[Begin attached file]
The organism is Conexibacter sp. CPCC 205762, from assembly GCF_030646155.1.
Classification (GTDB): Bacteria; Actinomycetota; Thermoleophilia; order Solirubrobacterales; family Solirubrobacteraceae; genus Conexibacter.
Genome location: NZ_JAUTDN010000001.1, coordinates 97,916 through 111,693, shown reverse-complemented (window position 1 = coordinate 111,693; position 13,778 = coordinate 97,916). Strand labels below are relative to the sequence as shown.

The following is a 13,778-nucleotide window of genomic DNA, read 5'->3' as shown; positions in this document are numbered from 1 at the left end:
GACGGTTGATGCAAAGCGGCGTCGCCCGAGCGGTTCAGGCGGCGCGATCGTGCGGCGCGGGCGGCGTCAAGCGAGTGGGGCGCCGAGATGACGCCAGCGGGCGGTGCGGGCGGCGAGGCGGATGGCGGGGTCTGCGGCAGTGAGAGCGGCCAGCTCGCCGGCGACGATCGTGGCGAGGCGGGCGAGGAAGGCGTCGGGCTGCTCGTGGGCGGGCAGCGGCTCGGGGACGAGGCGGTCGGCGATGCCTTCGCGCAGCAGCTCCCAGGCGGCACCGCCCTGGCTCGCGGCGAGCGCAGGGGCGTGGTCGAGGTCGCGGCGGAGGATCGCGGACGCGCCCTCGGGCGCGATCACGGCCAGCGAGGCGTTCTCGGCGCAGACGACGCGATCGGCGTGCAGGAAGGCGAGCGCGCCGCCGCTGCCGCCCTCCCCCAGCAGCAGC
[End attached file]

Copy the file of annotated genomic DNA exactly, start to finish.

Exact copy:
The organism is Conexibacter sp. CPCC 205762, from assembly GCF_030646155.1.
Classification (GTDB): Bacteria; Actinomycetota; Thermoleophilia; order Solirubrobacterales; family Solirubrobacteraceae; genus Conexibacter.
Genome location: NZ_JAUTDN010000001.1, coordinates 97,916 through 111,693, shown reverse-complemented (window position 1 = coordinate 111,693; position 13,778 = coordinate 97,916). Strand labels below are relative to the sequence as shown.

The following is a 13,778-nucleotide window of genomic DNA, read 5'->3' as shown; positions in this document are numbered from 1 at the left end:
GACGGTTGATGCAAAGCGGCGTCGCCCGAGCGGTTCAGGCGGCGCGATCGTGCGGCGCGGGCGGCGTCAAGCGAGTGGGGCGCCGAGATGACGCCAGCGGGCGGTGCGGGCGGCGAGGCGGATGGCGGGGTCTGCGGCAGTGAGAGCGGCCAGCTCGCCGGCGACGATCGTGGCGAGGCGGGCGAGGAAGGCGTCGGGCTGCTCGTGGGCGGGCAGCGGCTCGGGGACGAGGCGGTCGGCGATGCCTTCGCGCAGCAGCTCCCAGGCGGCACCGCCCTGGCTCGCGGCGAGCGCAGGGGCGTGGTCGAGGTCGCGGCGGAGGATCGCGGACGCGCCCTCGGGCGCGATCACGGCCAGCGAGGCGTTCTCGGCGCAGACGACGCGATCGGCGTGCAGGAAGGCGAGCGCGCCGCCGCTGCCGCCCTCCCCCAGCAGCAGC